World Book Night began in the UK in 2011 and spread to the U.S. this year. It's an annual celebration of reading and books. Authors, publishers, distributors, independent booksellers, UPS, printers, and binders collaborate to print and distribute the books, for free, to reluctant readers across the country. This year 25,000 givers distributed 20 copies of a book out of a selection of 30 books (some pictured at left). (We got to make three choices, and if we were lucky, we received one of the books we requested.)
I gave away a book by one of my favorite authors, Barbara Kingsolver's The Poisonwood Bible. I went to pick up my stack of books at our wonderful local bookstore, Annie Bloom's, where they had a World Book Night Giver Reception complete with sharing of stories, cupcakes, champagne, and door prizes. It was fun, and I met one of my coworkers there. (Kieran was very happy to get my cupcake, while I enjoyed the champagne.) I also picked up an extra (unassigned) box for Mike to distribute: The Brief Wondrous Life of Oscar Wao. (He also helped another friend, laid up, who had signed up to give away The Absolutely True Diary of a Part-Time Indian by Sherman Alexie, by arranging a giveaway at Chris' high school.)
We decided to distribute the books after school at Kieran's elementary school, along with another parent, Leigh, who was also participating (she was distributing Bel Canto by Ann Patchett, which I recently read for my book group).
Everyone who received a book was very appreciative and grateful. I'm afraid that we were not as successful as we'd hoped at reaching "reluctant" or "light" readers. A couple of self-admitted reluctant readers studied our selection and ended up leaving empty handed, saying that they already had enough books to read. I'm wondering if that was partly because all of our books were serious fiction and perhaps too literary for "light" readers. Now that I look at some of the other possibilities, I realize that our selections probably reflect our high-falutin' fiction preferences--perhaps not as appealing to those light readers. (We chose books that we'd read and loved.) If we'd been distributing The Hunger Games, perhaps even light readers would have been interested. (The Hunger Games was one of the choices, but of course it was the most popular!)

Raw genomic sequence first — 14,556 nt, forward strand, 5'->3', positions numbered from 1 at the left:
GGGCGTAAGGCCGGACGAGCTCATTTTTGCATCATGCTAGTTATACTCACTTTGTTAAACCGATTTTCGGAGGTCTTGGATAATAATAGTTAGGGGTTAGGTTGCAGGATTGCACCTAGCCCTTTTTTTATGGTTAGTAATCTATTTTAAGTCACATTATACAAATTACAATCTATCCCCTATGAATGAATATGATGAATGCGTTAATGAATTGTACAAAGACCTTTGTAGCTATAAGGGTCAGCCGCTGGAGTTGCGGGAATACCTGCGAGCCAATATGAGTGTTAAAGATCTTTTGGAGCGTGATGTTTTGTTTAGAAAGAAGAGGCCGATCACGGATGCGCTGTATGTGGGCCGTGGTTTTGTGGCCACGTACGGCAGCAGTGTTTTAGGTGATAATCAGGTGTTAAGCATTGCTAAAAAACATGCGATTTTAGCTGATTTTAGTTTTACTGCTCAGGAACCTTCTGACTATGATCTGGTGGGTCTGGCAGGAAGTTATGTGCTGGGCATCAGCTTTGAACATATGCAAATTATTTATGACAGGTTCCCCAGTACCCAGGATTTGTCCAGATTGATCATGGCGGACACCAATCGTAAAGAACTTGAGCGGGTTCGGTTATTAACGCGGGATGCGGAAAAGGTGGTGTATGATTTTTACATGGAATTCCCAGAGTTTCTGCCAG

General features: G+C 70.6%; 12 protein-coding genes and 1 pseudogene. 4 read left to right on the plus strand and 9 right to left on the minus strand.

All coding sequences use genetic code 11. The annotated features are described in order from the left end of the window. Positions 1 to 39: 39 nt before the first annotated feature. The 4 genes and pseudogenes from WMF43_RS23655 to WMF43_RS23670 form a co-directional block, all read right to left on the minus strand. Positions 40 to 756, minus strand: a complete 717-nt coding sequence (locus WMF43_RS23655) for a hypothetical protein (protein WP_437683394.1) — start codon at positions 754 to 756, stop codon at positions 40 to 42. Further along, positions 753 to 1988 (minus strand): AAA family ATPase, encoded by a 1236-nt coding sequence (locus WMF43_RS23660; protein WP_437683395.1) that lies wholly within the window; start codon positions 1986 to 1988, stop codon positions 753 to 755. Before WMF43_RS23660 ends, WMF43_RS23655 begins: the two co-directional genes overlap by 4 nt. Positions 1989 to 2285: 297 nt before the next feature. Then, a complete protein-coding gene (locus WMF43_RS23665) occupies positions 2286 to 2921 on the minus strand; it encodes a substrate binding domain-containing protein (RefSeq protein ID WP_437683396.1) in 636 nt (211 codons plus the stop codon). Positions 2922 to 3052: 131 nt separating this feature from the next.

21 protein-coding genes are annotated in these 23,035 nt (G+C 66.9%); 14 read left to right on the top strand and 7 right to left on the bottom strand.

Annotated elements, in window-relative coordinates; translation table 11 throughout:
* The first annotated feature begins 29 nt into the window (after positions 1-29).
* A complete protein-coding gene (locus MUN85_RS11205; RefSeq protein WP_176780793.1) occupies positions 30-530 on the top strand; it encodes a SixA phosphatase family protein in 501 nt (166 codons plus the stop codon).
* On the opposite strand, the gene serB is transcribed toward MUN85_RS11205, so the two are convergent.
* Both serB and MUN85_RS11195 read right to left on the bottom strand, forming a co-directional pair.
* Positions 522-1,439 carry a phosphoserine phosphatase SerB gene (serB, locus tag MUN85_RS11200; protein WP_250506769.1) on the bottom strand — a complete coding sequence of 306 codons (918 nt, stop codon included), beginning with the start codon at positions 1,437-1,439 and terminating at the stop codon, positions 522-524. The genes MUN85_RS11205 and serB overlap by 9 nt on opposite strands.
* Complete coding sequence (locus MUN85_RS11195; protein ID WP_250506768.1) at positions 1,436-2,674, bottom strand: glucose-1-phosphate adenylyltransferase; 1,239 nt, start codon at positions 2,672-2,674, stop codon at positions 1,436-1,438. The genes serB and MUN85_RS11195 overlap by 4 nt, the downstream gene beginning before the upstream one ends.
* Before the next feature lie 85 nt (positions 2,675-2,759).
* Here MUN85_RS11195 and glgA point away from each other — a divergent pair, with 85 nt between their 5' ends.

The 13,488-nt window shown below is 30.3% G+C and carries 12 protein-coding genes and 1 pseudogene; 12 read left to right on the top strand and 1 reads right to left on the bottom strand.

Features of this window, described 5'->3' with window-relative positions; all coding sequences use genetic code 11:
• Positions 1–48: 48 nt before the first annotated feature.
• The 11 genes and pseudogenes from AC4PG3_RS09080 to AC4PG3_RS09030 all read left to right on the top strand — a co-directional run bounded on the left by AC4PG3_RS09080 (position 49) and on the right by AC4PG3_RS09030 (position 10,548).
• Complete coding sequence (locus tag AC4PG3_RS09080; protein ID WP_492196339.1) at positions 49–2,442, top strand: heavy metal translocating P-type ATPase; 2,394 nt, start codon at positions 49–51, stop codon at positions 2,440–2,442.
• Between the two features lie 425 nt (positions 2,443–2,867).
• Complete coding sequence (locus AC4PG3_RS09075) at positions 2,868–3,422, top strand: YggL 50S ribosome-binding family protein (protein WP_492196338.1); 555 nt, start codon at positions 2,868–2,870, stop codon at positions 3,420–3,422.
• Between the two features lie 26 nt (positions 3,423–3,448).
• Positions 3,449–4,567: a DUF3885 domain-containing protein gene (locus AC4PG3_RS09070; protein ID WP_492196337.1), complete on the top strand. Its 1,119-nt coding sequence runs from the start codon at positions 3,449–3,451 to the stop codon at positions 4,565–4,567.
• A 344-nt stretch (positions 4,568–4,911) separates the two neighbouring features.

World Book Night is celebrated on April 23 because it's the UNESCO International Day of the Book, chosen in honor of Shakespeare and Cervantes, who both died on April 23, 1616. (It is also the anniversary of Shakespeare's birthday.) In the Catalan region of Spain, the day is celebrated by giving a book and a flower to a loved one.
We had lovely sunny weather for our book giveaway--all of the pale Portlanders were wearing summer clothing!